Such is the predicament of modern man, we live in a chemical world where so long our exposures are ‘not quite fatal’, we accept them and move along.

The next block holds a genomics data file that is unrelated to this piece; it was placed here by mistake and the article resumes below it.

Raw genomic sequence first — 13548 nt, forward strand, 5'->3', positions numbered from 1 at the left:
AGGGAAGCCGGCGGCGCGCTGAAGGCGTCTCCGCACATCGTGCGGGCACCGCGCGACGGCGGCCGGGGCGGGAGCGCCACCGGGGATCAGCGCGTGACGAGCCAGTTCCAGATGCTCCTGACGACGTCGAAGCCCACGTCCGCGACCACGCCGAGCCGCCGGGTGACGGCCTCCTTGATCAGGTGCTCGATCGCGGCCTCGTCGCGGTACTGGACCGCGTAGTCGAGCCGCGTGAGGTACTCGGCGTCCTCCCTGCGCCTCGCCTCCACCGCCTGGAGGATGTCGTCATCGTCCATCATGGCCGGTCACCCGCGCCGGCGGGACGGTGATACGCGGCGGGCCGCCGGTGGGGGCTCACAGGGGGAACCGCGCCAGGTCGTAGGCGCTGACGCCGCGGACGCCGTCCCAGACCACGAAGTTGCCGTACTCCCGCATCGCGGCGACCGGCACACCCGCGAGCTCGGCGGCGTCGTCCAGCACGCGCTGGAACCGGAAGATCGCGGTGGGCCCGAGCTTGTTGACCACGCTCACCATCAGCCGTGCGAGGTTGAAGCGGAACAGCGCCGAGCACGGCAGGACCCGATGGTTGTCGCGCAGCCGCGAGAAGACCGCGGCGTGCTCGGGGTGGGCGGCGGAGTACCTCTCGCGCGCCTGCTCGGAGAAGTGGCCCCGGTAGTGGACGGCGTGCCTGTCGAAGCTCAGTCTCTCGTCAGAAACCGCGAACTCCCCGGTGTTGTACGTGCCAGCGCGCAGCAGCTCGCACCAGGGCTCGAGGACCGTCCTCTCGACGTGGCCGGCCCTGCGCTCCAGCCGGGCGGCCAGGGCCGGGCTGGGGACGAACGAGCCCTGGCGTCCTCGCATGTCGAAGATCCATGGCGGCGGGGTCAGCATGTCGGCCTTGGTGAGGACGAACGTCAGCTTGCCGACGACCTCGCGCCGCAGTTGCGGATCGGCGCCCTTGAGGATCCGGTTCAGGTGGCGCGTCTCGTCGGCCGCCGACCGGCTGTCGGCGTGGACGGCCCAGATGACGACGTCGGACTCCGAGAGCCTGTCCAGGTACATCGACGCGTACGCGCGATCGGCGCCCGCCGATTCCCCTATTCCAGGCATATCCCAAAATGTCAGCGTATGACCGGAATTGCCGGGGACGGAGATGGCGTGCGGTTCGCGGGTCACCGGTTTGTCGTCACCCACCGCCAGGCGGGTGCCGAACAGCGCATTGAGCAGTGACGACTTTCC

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Chandler Marrs MS, MA, PhD spent the last dozen years in women’s health research with a focus on steroid neuroendocrinology and mental health. She has published and presented several articles on her findings. As a graduate student, she founded and directed the UNLV Maternal Health Lab, mentoring dozens of students while directing clinical and Internet-based research. Post graduate, she continued at UNLV as an adjunct faculty member, teaching advanced undergraduate psychopharmacology and health psychology (stress endocrinology). Dr. Marrs received her BA in philosophy from the University of Redlands; MS in Clinical Psychology from California Lutheran University; and, MA and PhD in Experimental Psychology/ Neuroendocrinology from the University of Nevada, Las Vegas.